Preview: France faces a tough task
by Derek O'Brien|11 MAY 2019
Hopeful French forward: Alexandre Texier.
photo: Andre Ringuette / HHOF-IIHF Images

There’s sometimes a fine line at the IIHF Ice Hockey World Championship between battling for a spot in the quarter-finals and battling to avoid relegation. The French have been in both battles over the past few years, and have managed to stay in the top group now for over 10 years. In past seasons, France has usually been able to add NHLers such as Yohann Auvitu, Pierre-Edouard Bellemare or Antoine Roussel to supplement its roster. This year, none of those players are in Kosice but a young player who just went to the NHL late in the season is. 


The French will likely rely mostly on 34-year-old Florian Hardy of Les Ducs d’Angers between the pipes. Hardy is on France’s World Championship roster for the ninth time and inherited the starting job a couple years ago after the retirement of Cristobal Huet. The other two goalies are Henri-Corentin Buysse and Sebastian Ylonen, who both have some experience with the French national team over the years, but only one World Championship game between them – that was Ylonen last year.


The defensive corps consists almost entirely of players from the Ligue Magnus. The lone exception to that is 21-year-old Thomas Thiry, who is will be playing in his second World Championship. Thiry has played in Switzerland since he was 12 years old, first with border team Geneve-Servette and now professionally with EV Zug, so he doesn’t count as an import in the Swiss National League.

The veteran of the group is 34-year-old Kevin Hecquefeuille, who is the only player still remaining with the national team from the 2008 team that competed in Division I Group A and earned a promotion to the top group. Incredibly, this will be his 13th World Championship. While not big at 181 cm and 84 kg, Hecquefeuille is still able to contribute offensively, leading French d-men in the Ligue Magnus with 33 points this past season with Mulhouse.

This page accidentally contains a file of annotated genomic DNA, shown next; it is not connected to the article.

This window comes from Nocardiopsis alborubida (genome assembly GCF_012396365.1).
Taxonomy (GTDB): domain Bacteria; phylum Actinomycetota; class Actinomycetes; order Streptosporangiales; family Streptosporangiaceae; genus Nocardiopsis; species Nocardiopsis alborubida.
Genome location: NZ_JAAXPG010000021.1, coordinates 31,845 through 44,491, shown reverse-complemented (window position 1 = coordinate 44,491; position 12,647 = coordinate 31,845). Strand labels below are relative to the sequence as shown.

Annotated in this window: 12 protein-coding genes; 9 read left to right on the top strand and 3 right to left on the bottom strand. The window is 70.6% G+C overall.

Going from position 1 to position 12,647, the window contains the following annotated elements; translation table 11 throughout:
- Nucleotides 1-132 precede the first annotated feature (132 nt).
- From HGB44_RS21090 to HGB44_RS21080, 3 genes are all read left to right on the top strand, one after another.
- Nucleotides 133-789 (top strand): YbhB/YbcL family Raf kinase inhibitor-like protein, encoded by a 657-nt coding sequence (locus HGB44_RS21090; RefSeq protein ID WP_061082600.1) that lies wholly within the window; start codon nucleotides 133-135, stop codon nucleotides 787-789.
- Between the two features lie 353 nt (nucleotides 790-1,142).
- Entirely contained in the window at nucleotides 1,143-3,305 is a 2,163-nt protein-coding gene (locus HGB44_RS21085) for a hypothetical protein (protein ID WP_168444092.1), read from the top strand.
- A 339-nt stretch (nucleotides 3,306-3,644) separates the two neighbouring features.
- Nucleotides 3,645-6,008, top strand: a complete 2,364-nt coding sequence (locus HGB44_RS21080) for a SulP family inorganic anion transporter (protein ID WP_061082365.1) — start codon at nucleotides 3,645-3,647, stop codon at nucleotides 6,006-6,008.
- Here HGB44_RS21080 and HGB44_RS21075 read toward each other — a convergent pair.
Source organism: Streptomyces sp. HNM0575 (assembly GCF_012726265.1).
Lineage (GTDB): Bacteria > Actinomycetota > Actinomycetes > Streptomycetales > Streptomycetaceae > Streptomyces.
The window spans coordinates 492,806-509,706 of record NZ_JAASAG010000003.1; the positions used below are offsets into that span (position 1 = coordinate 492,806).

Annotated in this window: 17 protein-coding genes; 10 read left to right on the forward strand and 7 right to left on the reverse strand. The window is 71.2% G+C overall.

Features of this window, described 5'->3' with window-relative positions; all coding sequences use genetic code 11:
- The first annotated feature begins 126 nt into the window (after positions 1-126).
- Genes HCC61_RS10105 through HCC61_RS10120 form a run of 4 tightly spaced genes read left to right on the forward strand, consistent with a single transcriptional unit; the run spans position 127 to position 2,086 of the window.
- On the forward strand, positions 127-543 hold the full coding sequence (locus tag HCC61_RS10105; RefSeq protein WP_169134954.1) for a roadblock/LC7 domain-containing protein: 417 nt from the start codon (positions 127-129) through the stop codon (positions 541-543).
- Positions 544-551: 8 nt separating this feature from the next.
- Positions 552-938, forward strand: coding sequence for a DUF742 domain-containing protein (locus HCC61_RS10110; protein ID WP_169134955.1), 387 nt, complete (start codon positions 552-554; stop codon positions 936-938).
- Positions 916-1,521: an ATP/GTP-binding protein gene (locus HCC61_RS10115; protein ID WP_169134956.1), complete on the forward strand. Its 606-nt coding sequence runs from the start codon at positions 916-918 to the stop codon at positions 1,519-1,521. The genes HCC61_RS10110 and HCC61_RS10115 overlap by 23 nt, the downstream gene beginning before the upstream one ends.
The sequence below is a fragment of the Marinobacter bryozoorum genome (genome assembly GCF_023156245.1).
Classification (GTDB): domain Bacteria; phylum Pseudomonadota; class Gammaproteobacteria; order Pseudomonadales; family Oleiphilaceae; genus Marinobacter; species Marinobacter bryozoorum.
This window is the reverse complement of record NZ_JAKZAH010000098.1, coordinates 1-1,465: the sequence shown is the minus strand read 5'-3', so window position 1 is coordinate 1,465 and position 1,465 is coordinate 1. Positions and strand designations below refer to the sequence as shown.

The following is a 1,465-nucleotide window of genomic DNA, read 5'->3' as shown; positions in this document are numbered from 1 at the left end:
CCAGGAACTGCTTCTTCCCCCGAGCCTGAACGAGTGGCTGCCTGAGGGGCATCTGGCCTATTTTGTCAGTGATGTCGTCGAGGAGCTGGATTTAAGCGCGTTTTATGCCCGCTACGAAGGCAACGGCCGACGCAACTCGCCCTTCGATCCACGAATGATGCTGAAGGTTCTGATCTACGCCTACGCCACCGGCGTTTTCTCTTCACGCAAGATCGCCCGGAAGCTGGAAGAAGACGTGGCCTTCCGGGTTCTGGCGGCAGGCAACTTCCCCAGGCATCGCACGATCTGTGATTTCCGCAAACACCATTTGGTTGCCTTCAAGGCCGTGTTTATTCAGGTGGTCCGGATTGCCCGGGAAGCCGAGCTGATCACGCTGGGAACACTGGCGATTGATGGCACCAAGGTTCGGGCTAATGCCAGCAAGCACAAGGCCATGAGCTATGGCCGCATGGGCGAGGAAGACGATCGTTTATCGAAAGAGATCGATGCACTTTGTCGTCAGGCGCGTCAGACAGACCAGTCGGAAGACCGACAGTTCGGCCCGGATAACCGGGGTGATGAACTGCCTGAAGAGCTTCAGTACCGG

While mostly players from the Ligue Magnus, the French team also has forwards who played in Switzerland, Germany, Finland, Austria, Russia and the Czech Republic and a little bit in the NHL this past season. The French will also count on veteran forwards Sacha Treille, 31, and Damien Fleury and Teddy DaCosta, both 33, although Teddy’s younger brother Stephane, who led the team in scoring last year and played this past season in the KHL, will not be playing.

The youngest player on the roster is probably the one that will attract the most interest. Alexandre Texier, 19, was the second-round draft pick of the Columbus Blue Jackets last year – the first player ever drafted out of the Ligue Magnus. He played most of this season with KalPa Kuopio in the Finnish Liiga, then joined the Jackets for their playoff run. On a team that doesn't have a lot of firepower, it will be interesting to see what kind of role he plays. 


After the retirement of long-time national team coach Dave Henderson, the new head coach is the legendary Philippe Bozon, who was the first French-trained player in the NHL. After retiring as a player in 2006, Bozon went right into coaching, first in Switzerland in Geneve-Servette and Lugano and then in France in Epinal and Bordeaux. Bozon has coached the French U20 team on a couple of occasions but this will be his first experience behind the bench of a men’s national team. As his team doesn’t have the firepower to outscore many Group A opponents, Bozon will surely be relying on experience, chemistry and team defence to keep games close. Bozon’s son, Tim, who was born in St Louis while Philippe played there and has played his career in North America and Switzerland, is on the team.

Projected results

The French last made the quarter-finals in 2014, and while that is surely their aim this time around and it is a possibility, that’s going to be very difficult to accomplish in a group that includes Canada, Finland, the USA, Germany, and a Slovak team playing at home. First and foremost, this team wants to make sure it doesn’t get relegated, which is definitely achievable considering this is its 12th straight year in the top group. That might mean needing to win the game against Great Britain on 20 May, which is the last group-stage game for both teams and it could take on added meaning, given the long-standing rivalry between those two countries.